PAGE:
Deadline for Television Pilot/Spec Screenplay Festival: https://tvfestival.org/
Watch the TV Pilot Screenplay Winner for July 2016:
The Spectral City by Arthur Vincie
Genre: Sci-Fi, War, Supernatural
Three refugees, thrown together by chance, flee a modern-day civil war set in an unspecified country. Evading the army, rebels, bandits, gods, and demons, they head to the one place no one dares go to the Haunted City at the heart of the country. There they seek out the White Witch, who rules the City and who’s either their ticket out or their worst nightmare.
NARRATOR – Susan Wilson
JULIET – Courtney Keir
ISHMAEL – Brandon Knox
THEO/MATTHEW – Julian Ford
STEVEN/ADJAI – Sean Ballantyne
JIM – David Guthrie
NURIYAH – Meghan Allen
Get to know the winning writer:
1. What is your TV Pilot screenplay about?
“The Spectral City” is a war/supernatural story, about six refugees trying to flee a modern-day civil war. Thrown together by chance, and pursued by the army, rebels, bandits, monsters, and gods, they head for the one place no one dares go – the Haunted City in the heart of the country. Will it be the key to their salvation, or the beginning of an even worse fate?
2. Why should this screenplay be made into a TV show?
“The Spectral City” is about the people who are usually left out of war stories – the civilians. By focusing on their struggles for survival, redemption, and healing, we can avoid the usual war story cliches. It’s about ordinary people finding extraordinary grit in the face of adversity. By combining the war and supernatural/horror genres, the story brings out the inner as well as outer conflicts of the characters. This keeps the scale human-sized while also delivering an epic tale. The story aims to humanize refugees and those who are caught in the gears of war.
3. How would you describe this script in two words?
4. What TV show do you keep watching over and over again?
“Firefly” for its imaginative use of dialog, its balance of humor, and its blending of genres.
5. How long have you been working on this screenplay?
6. How many stories have you written?
In addition to “Spectral City,” I’ve written several spec scripts, and wrote and directed two features, “Caleb’s Door” and “Found In Time.” I’m currently writing and directing a webseries, “Three Trembling Cities.”
7. What motivated you to write this screenplay?
I was interested in exploring the stories of people who’ve been caught up in civil wars. I was “inspired” by the stories of the child soldiers who were conscripted into both sides of the Sierra Leone civil war. Later I read up on the civilians who fled or who are currently fleeing the wars in Mali, Sudan, Libya, Georgia, Central African Republic, Eritrea, Syria, the border wars in Assam (India), and other recent (and in some cases ongoing) conflicts.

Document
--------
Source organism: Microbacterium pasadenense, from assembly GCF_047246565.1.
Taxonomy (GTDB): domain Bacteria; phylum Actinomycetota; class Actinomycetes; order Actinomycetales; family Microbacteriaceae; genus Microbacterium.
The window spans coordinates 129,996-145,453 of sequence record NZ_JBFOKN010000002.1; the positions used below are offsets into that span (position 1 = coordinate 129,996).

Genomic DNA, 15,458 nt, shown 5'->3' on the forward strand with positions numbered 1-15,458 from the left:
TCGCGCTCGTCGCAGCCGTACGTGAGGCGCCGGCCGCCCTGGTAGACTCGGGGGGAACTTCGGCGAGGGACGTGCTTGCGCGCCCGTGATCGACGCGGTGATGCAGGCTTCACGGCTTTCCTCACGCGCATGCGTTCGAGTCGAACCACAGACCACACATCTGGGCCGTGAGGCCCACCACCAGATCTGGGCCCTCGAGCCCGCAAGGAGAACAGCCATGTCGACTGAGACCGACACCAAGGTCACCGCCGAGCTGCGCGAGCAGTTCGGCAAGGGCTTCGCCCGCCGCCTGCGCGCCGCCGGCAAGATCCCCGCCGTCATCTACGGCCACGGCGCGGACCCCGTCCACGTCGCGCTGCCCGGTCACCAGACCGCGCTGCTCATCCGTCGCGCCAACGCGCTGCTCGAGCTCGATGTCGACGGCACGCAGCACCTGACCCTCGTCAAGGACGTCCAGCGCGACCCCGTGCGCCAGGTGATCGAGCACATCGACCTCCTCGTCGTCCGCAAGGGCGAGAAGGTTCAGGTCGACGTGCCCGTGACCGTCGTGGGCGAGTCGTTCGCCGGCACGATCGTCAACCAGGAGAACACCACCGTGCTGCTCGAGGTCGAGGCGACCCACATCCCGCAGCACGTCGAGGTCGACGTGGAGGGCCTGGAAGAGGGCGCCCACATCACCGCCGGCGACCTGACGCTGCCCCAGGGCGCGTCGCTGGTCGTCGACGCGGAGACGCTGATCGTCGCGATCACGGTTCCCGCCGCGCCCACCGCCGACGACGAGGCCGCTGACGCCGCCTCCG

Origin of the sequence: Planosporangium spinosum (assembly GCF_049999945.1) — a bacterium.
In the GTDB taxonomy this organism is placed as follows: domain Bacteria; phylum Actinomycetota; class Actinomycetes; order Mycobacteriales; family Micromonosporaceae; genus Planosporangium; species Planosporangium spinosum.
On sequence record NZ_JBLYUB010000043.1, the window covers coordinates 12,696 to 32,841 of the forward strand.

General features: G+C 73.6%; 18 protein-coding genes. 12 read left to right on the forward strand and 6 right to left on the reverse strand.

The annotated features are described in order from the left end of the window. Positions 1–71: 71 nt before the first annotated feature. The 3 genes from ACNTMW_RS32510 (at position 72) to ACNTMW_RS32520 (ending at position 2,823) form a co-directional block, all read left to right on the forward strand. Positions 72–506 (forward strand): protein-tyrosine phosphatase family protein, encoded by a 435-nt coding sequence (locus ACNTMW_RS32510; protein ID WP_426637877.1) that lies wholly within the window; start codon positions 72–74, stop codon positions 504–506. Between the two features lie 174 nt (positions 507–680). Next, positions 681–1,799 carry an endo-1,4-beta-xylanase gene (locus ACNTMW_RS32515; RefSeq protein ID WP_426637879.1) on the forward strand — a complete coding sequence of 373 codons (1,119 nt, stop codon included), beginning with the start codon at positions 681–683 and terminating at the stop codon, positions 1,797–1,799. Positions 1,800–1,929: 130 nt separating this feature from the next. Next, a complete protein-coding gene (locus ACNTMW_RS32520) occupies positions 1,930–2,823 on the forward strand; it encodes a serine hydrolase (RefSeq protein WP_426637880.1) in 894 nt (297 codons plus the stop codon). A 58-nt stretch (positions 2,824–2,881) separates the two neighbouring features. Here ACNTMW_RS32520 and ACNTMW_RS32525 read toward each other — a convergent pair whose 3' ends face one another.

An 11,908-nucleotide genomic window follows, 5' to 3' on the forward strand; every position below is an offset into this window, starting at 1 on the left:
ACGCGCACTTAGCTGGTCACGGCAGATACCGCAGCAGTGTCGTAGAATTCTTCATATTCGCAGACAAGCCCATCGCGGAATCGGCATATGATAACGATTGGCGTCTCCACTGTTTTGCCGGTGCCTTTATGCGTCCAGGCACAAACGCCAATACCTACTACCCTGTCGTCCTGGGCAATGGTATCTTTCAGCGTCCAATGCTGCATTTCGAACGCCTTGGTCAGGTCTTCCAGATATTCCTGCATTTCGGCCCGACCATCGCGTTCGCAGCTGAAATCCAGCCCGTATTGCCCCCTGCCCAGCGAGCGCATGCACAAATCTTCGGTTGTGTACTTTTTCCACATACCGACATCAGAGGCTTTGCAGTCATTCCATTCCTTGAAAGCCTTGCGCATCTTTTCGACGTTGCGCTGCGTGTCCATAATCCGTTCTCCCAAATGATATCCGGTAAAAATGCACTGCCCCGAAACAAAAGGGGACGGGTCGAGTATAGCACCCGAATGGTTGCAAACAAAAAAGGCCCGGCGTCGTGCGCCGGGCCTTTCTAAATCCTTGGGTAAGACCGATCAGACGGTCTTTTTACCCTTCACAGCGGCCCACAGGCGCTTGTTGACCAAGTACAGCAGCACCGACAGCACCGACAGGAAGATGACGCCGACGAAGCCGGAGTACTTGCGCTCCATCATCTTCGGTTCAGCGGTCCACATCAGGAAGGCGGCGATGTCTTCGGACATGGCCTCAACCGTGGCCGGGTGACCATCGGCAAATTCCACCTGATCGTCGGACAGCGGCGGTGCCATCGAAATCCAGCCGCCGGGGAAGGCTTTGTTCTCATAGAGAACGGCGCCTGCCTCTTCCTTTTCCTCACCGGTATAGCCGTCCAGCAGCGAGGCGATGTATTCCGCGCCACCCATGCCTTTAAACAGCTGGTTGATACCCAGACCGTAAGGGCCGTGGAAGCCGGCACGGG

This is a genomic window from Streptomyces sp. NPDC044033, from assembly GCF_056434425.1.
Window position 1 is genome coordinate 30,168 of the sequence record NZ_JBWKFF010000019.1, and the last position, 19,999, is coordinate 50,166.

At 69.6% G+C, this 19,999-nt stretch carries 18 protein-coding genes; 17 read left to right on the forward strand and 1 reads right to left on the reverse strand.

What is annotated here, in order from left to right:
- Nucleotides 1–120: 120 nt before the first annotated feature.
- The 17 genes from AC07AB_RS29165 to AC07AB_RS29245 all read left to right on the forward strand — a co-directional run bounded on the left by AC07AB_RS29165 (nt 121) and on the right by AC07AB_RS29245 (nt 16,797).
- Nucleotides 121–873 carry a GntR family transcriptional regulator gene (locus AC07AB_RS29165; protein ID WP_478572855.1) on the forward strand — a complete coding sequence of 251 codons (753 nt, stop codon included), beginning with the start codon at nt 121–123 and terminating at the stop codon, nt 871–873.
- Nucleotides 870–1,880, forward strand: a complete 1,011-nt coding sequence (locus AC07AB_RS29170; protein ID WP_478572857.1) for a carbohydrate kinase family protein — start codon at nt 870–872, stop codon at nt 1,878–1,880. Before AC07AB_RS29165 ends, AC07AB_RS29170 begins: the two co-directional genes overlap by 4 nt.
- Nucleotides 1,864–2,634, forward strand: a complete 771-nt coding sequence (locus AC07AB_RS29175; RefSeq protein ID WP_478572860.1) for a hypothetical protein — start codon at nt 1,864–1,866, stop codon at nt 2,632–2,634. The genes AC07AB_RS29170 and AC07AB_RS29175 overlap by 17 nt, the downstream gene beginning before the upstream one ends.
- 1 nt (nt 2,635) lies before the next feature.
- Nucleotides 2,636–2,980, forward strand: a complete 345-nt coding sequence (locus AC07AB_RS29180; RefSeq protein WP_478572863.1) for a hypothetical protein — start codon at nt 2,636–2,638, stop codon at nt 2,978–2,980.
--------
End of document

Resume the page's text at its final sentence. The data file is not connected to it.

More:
I also wanted to write something a little more grounded in “reality” (my last project was a sci-fi film, “Found In Time.”)
8. What obstacles did you face to finish this screenplay?
Finding the right balance between natural and supernatural elements. The supernatural part of the story reflects how people fall back into superstition when confronted with extreme chaos (soldiers are extremely superstitious). I also wanted the country depicted in the story to be a “blend” of real-world places and cultures, so that it felt alive and complex; but I didn’t want the reader to pin the country to a specific location.
9. Apart from writing, what else are you passionate about?
Directing, still photography, reading. I’m a science and history nerd. I’m a closet drummer.
10. What influenced you to enter the festival? What were your feelings on the initial feedback you received?
I thought the festival was a good fit for the material, and I was excited at the prospect of having the project read aloud. I thought the initial feedback was terrific and it helped me quite a bit.
11. Any advice or tips you’d like to pass on to other writers?
Your first script (and maybe the one after that) is probably going to suck, but that’s okay – you have to learn to crawl before you can walk. It’s all about practice, and developing a discipline of some kind, so that you’re always writing, rewriting, researching, or recharging (so you can write again).
Don’t get too bogged down in details that you can work out later. Don’t get obsessed with perfection. Those are great ways to keep from ever finishing a draft.
It’s good to get a basic grasp of screenplay formatting and structure, and outlining is helpful, but memorable characters make or break the script. Don’t be afraid of not knowing where a scene is going – sometimes the best stuff comes up when you’re in a corner and you don’t know what you’re supposed to write next.
Jealousy, anxiety, dissatisfaction, and outrage can be your best friends as long as they don’t cripple you. Those “negative” emotions can keep you at the keyboard typing away or rewriting.
Find creative partnerships (with actors, producers, directors, other writers) – it’s too hard to go it alone in this field. These folks can give you honest feedback, help you get things off the ground, support you when you’re down. And you’ll do the same for them.
Director/Producer: Matthew Toffolo http://www.matthewtoffolo.com
Casting Director: Sean Ballantyne
Editor: John Johnson